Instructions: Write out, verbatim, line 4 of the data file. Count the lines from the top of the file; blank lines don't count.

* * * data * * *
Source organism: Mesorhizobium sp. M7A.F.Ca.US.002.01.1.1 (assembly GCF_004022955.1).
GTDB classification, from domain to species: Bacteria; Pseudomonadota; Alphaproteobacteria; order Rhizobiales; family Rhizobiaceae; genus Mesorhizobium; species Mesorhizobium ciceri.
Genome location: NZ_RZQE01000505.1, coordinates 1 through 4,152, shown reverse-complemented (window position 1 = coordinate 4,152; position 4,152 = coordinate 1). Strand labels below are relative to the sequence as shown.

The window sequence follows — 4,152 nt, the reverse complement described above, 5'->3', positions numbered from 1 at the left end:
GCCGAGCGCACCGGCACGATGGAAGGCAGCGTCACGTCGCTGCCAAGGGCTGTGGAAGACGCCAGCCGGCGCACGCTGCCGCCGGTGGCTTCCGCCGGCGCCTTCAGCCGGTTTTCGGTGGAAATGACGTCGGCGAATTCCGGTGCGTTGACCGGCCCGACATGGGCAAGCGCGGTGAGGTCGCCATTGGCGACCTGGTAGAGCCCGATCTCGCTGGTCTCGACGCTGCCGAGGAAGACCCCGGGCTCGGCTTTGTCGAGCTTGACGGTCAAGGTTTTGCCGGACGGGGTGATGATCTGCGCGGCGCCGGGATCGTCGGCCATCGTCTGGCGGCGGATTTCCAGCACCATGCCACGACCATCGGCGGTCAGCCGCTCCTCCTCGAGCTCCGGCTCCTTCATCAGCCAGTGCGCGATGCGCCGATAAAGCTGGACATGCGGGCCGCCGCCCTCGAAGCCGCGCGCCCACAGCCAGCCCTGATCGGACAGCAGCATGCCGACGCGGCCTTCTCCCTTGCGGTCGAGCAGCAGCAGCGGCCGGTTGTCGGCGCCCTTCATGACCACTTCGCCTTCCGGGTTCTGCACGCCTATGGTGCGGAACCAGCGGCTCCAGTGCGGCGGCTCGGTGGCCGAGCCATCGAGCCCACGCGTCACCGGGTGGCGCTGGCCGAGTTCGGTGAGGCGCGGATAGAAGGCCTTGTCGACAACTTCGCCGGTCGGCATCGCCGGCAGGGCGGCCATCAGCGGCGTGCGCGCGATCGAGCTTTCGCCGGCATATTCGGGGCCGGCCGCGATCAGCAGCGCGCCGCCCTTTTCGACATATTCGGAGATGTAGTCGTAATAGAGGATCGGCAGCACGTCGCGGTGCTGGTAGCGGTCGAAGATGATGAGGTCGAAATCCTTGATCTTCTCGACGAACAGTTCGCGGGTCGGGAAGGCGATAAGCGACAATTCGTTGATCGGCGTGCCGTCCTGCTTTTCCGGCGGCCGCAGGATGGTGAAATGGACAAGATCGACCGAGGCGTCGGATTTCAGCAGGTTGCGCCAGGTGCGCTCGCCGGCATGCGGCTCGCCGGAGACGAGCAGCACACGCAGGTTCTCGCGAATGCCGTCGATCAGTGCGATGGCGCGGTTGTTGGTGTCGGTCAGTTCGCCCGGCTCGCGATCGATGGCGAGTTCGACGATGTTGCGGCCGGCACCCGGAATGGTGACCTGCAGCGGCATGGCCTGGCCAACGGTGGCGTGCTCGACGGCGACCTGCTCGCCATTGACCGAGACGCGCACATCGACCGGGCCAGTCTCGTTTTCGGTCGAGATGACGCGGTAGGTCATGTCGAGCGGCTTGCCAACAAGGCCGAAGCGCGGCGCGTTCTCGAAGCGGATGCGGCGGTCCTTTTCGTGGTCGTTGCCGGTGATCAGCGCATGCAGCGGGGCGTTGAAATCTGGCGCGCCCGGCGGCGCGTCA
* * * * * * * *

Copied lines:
The window sequence follows — 4,152 nt, the reverse complement described above, 5'->3', positions numbered from 1 at the left end: